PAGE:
Shipping container doors are an important part of the container’s structure. This is why it’s critical to select the right door – not only to keep its contents safe but also to improve accessibility and ease of use. Let’s take a look at the important parts of shipping container doors, as well as the types of doors available.
Components of Shipping Container Doors
For every storage container door, there are five essential components:
1. Door Body
Generally, the body includes:
- Two vertical hollow leaves
- Two horizontal C-sections
- Frame with corrugated steel paneling
- Four steel hinges (AKA blades) that hold the body at the rear corners, allowing the door to swing 270 degrees against the wall.
This is a protective steel box that is welded right onto the door, holding a padlock. This lockbox keeps the contents inside safe from theft, break-ins and tampering.
3. Lock Rod and Handle
Each door has between two and four vertical lock rods which help to open, close, and lock the door. It features a welded cam-and-knuckle mechanism, AKA the cam keeper. When the door is opened, the handle rotates, forcing the cam out of the keeper.
4. Rubber Gaskets
Rubber gaskets bridge the door body and the container’s edges. These form a seal that prevents leakage from water.
5. Hinge Pins
Door hinges act as pivot points which allows for rotational movement.
The Best Way to Open and Close Container Doors
You may think it’s pretty simple and straightforward to open cargo container doors. But over time, those doors may stick and become more difficult to open. Sometimes the use of opening tools or extra equipment is necessary.
You can take these steps to make it easier to open container doors:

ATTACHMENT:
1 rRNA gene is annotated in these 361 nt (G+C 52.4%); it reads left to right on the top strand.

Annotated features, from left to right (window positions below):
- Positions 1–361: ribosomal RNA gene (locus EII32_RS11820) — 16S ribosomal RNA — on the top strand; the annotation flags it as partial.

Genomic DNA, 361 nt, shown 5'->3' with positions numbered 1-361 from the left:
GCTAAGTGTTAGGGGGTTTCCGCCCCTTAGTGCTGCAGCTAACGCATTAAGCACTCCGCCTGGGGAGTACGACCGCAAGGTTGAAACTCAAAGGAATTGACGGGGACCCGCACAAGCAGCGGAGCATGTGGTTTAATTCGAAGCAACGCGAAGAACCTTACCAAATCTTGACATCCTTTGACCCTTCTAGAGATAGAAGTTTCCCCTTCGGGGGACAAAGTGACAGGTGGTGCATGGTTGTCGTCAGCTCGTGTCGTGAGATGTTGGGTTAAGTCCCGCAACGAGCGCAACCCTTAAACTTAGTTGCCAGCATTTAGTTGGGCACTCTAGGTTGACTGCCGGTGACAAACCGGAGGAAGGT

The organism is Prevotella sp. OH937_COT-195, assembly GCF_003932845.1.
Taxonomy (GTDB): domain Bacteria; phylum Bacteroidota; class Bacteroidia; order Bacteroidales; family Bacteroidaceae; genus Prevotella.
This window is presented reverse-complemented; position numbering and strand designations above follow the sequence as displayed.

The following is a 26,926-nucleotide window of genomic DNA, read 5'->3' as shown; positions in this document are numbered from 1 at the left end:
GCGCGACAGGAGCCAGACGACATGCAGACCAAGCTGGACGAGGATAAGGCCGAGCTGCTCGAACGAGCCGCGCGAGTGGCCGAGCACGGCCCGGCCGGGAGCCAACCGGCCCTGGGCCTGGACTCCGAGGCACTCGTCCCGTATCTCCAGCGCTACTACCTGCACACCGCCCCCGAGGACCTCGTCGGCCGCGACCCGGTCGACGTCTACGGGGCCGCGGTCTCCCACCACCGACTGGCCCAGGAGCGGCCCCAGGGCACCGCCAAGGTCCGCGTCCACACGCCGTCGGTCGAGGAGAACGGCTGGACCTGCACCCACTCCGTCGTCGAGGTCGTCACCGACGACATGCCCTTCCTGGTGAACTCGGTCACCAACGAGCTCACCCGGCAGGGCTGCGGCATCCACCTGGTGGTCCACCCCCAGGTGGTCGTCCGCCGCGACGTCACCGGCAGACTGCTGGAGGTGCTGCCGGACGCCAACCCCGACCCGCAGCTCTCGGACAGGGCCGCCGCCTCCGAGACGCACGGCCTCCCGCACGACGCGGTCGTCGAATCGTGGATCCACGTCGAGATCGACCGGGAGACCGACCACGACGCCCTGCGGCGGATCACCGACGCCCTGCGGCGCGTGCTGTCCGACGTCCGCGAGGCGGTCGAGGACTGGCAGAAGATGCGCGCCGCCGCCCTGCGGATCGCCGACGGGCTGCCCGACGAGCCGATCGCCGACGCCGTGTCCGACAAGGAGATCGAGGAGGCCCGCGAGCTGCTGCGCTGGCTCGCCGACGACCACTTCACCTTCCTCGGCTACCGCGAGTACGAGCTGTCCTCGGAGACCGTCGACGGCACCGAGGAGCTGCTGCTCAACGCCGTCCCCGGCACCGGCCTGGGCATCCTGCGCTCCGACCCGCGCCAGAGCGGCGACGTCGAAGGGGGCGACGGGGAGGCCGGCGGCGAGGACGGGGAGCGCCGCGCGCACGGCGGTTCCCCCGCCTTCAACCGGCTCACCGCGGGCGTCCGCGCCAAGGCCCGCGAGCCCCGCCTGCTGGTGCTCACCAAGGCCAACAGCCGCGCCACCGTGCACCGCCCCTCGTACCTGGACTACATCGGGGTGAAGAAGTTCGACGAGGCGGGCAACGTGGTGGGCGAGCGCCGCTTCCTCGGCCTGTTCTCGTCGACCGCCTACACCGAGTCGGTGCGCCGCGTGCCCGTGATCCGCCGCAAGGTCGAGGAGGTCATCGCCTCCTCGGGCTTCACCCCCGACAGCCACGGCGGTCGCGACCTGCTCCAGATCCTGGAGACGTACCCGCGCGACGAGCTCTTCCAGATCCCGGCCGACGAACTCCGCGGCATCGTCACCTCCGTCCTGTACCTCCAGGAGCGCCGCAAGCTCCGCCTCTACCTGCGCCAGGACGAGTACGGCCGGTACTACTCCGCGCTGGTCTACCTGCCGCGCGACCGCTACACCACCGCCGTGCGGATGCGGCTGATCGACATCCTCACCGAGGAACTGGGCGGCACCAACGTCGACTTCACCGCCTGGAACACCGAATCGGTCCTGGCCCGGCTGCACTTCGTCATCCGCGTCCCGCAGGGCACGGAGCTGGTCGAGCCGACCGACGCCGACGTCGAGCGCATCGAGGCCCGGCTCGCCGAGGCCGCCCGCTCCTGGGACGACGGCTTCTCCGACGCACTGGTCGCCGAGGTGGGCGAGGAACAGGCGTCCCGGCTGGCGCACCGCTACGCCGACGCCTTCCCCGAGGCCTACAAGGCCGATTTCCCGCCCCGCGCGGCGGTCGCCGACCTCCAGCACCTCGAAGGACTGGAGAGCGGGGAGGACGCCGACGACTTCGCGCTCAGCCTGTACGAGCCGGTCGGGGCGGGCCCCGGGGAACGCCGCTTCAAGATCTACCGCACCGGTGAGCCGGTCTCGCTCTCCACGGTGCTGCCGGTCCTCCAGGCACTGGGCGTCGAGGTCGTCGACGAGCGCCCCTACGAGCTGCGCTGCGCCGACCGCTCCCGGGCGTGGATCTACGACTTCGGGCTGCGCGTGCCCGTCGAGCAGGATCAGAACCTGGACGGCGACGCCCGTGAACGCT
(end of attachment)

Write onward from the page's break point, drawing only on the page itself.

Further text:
- Rotate and lift the latches on one side, which frees up the handle so you can rotate it.
- Rotate and lift the handles upward, pushing in a bit to release the handle.
- Pull the handles toward you to open the door.
- Repeat these steps for the other side.
To close the door:
- Press both handles toward the container firmly.
- Lock the hooks at the tops and bottoms of the rods into the brackets.
- Secure both handles tightly at the same time, ensuring they are parallel to the door.
- Rotate the latches above the handles to put them back in their original position.
- Further secure your container using a padlock if desired.
If you container doors keeping sticking, here’s why that may be happening:
- Improper alignment of gears
- Warped lock rods (cargo movement during transit can cause this)
- Corrosion that leads to seizing at the hinge pins and blade
- Damage or hardening of the gasket due to cold weather or frequent use
- Water infiltration between the doors
- Poor construction quality
If your door is sticking you can try:
- Lubricating the brackets, hinges, and bar guides
- Applying grease onto the locking bar cams
- Replacing the door hinges, brackets and handles if corrosion or damage is present
Types of Shipping Container Doors
There are many types of shipping containers:
These are heavy-duty free-swinging doors that you will find at end. This option is good for storing tools and machinery, but can be difficult to access in tight spaces.
This convenient option is best for portable offices, workspaces, and living areas that require frequent access.
Roll-up doors (AKA shutter doors) can be lifted from the bottom and roll up to nest inside the container. If you’re tight on space, this is a great option.
Sliding Glass Doors
Glass doors provide a nice aesthetic look if your container will be serving as a café, shop or exhibition. They are transparent, encouraging as much light as possible to filter into the unit. They aren’t as secure as other doors though.
For large containers, you may need multiple doors for easier and faster access.
In the end, the security, accessibility, and appearance of your shipping container will all come into play when choosing your doors. Take a moment to think about your needs and which door would best fit those needs.
Contact Transocean Equipment Management
Still not sure which door to choose for your container? Just ask our team; we would be happy to advise you. Contact us today for a free quote and to learn about your options.